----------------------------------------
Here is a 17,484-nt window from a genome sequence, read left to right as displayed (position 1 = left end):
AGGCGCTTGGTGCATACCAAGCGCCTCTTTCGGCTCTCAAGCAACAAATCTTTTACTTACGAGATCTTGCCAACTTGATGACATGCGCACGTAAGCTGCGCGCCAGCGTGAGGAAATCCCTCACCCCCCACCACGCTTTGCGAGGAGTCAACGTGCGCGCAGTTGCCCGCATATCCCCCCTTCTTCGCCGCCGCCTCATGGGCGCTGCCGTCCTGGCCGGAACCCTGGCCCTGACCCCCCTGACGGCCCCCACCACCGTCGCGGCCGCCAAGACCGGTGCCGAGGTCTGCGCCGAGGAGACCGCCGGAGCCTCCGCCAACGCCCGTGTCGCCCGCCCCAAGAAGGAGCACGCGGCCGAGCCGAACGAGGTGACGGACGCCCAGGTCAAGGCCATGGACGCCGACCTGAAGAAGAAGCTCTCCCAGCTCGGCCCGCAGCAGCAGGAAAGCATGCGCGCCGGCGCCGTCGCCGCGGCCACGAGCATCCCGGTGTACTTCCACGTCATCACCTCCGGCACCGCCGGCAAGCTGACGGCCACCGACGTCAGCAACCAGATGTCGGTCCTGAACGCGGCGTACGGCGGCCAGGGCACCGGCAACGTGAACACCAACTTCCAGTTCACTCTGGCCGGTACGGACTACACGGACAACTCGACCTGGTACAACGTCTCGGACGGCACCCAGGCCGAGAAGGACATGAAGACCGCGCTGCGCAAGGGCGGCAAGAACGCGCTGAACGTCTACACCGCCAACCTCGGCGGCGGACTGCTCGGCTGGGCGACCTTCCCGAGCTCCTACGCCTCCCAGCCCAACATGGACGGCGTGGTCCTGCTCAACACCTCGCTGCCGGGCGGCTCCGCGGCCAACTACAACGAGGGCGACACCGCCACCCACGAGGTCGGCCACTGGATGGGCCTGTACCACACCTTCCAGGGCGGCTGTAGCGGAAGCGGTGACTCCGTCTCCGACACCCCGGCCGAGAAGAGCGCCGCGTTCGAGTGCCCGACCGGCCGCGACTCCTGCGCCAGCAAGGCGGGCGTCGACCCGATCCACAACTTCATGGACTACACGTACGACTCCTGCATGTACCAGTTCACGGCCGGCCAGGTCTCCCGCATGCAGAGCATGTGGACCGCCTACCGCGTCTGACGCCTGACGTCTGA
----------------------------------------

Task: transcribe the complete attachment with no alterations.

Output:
Here is a 17,484-nt window from a genome sequence, read left to right as displayed (position 1 = left end):
AGGCGCTTGGTGCATACCAAGCGCCTCTTTCGGCTCTCAAGCAACAAATCTTTTACTTACGAGATCTTGCCAACTTGATGACATGCGCACGTAAGCTGCGCGCCAGCGTGAGGAAATCCCTCACCCCCCACCACGCTTTGCGAGGAGTCAACGTGCGCGCAGTTGCCCGCATATCCCCCCTTCTTCGCCGCCGCCTCATGGGCGCTGCCGTCCTGGCCGGAACCCTGGCCCTGACCCCCCTGACGGCCCCCACCACCGTCGCGGCCGCCAAGACCGGTGCCGAGGTCTGCGCCGAGGAGACCGCCGGAGCCTCCGCCAACGCCCGTGTCGCCCGCCCCAAGAAGGAGCACGCGGCCGAGCCGAACGAGGTGACGGACGCCCAGGTCAAGGCCATGGACGCCGACCTGAAGAAGAAGCTCTCCCAGCTCGGCCCGCAGCAGCAGGAAAGCATGCGCGCCGGCGCCGTCGCCGCGGCCACGAGCATCCCGGTGTACTTCCACGTCATCACCTCCGGCACCGCCGGCAAGCTGACGGCCACCGACGTCAGCAACCAGATGTCGGTCCTGAACGCGGCGTACGGCGGCCAGGGCACCGGCAACGTGAACACCAACTTCCAGTTCACTCTGGCCGGTACGGACTACACGGACAACTCGACCTGGTACAACGTCTCGGACGGCACCCAGGCCGAGAAGGACATGAAGACCGCGCTGCGCAAGGGCGGCAAGAACGCGCTGAACGTCTACACCGCCAACCTCGGCGGCGGACTGCTCGGCTGGGCGACCTTCCCGAGCTCCTACGCCTCCCAGCCCAACATGGACGGCGTGGTCCTGCTCAACACCTCGCTGCCGGGCGGCTCCGCGGCCAACTACAACGAGGGCGACACCGCCACCCACGAGGTCGGCCACTGGATGGGCCTGTACCACACCTTCCAGGGCGGCTGTAGCGGAAGCGGTGACTCCGTCTCCGACACCCCGGCCGAGAAGAGCGCCGCGTTCGAGTGCCCGACCGGCCGCGACTCCTGCGCCAGCAAGGCGGGCGTCGACCCGATCCACAACTTCATGGACTACACGTACGACTCCTGCATGTACCAGTTCACGGCCGGCCAGGTCTCCCGCATGCAGAGCATGTGGACCGCCTACCGCGTCTGACGCCTGACGTCTGA